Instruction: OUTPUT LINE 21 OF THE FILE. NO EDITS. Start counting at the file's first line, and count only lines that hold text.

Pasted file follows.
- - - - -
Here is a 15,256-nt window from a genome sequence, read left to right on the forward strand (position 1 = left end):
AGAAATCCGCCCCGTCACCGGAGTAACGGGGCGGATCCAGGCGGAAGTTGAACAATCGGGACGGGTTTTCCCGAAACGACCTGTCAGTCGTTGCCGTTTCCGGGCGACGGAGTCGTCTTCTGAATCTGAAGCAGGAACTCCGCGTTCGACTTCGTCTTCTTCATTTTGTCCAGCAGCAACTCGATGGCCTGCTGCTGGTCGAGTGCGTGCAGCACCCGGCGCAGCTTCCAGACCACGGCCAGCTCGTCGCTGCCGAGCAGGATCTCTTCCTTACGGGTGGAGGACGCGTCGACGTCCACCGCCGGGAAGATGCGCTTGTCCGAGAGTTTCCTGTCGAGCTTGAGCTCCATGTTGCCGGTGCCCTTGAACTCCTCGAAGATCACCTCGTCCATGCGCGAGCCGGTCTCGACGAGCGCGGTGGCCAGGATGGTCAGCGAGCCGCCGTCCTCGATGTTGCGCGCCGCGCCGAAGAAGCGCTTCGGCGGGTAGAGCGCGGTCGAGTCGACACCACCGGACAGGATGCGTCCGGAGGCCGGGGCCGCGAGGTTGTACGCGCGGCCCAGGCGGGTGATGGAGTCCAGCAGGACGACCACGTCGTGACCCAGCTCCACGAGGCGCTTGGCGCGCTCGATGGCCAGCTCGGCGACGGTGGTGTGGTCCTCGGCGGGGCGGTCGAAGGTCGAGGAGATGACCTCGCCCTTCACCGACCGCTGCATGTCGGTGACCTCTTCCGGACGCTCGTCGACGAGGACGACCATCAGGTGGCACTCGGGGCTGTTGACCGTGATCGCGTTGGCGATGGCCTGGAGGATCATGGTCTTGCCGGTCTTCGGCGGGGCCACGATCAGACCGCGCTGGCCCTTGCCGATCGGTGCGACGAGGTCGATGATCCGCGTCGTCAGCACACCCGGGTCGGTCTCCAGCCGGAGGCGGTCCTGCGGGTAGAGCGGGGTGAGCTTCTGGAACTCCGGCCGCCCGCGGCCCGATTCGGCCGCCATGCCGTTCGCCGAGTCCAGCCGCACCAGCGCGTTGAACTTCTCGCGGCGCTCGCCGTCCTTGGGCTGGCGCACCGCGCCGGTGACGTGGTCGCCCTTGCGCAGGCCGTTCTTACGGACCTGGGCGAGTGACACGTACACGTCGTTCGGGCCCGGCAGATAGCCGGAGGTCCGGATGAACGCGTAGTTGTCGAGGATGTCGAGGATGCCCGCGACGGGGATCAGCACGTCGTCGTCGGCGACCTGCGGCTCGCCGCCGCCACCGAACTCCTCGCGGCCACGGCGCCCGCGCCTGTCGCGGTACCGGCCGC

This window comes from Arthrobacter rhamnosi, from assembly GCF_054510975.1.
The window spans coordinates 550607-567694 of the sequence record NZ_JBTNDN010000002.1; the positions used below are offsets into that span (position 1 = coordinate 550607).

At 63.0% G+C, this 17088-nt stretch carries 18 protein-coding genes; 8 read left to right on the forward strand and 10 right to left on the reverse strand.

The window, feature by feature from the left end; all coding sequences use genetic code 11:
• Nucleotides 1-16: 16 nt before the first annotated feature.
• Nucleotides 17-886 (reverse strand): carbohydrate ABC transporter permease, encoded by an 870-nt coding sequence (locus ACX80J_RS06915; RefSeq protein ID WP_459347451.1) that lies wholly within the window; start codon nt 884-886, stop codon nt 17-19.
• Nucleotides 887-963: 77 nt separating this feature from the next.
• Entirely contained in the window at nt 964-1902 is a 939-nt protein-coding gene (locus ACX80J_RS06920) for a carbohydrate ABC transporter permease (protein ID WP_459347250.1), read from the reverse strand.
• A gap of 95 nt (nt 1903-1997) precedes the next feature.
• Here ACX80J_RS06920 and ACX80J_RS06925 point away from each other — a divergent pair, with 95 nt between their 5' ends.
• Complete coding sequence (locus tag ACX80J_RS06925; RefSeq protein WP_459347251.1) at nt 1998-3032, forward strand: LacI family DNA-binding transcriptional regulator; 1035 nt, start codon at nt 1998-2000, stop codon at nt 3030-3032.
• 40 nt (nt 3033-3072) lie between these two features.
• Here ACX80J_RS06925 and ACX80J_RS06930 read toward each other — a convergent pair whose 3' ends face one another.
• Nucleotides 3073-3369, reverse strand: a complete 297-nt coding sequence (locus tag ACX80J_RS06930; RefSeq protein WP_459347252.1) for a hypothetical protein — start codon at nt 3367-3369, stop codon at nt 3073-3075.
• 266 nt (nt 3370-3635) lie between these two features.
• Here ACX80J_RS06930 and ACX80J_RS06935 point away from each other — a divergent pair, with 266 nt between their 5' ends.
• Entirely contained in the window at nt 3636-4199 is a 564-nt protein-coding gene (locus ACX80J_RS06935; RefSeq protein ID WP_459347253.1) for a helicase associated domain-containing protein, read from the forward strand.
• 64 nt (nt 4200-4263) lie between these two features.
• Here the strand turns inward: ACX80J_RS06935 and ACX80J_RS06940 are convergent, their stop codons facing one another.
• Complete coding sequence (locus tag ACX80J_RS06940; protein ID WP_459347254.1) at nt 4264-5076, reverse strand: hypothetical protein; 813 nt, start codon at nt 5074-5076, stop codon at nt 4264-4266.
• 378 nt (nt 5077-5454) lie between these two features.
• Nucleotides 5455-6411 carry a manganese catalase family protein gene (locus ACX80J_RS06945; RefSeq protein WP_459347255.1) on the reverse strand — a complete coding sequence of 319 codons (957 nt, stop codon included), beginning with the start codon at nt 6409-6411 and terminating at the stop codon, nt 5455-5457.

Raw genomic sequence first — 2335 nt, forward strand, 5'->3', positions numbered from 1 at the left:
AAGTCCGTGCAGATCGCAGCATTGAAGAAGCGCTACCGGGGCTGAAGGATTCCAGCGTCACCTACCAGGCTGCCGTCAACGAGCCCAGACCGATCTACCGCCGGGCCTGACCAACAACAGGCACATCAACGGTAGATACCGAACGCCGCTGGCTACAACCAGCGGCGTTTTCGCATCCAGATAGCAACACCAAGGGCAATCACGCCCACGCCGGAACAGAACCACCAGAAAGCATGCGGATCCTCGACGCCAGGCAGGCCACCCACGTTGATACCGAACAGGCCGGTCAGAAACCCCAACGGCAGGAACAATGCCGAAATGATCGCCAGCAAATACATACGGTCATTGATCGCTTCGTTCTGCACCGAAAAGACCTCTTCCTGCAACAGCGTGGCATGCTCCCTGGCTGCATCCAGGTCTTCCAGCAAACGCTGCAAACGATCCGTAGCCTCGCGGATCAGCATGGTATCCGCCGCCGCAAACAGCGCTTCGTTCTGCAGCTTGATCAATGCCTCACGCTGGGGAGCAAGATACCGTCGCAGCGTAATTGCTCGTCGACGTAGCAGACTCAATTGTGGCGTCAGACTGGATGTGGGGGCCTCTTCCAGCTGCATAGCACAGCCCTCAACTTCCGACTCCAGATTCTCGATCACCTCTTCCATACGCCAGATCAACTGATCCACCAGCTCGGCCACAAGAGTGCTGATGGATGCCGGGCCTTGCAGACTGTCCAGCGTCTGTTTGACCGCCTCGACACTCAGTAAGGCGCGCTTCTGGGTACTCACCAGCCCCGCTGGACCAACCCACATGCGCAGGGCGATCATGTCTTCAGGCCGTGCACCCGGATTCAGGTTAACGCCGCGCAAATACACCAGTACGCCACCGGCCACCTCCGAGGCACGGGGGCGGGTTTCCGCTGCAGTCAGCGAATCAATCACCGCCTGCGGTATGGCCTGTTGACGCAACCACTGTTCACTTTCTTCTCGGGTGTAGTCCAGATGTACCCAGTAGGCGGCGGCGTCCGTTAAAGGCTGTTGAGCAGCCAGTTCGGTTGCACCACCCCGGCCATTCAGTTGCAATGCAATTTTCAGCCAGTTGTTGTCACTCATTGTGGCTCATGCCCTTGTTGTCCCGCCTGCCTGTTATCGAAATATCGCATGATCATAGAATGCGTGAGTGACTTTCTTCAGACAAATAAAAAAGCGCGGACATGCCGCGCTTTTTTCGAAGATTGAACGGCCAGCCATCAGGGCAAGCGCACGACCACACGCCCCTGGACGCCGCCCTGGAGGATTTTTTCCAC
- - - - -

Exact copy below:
• Here the strand turns inward: ACX80J_RS06935 and ACX80J_RS06940 are convergent, their stop codons facing one another.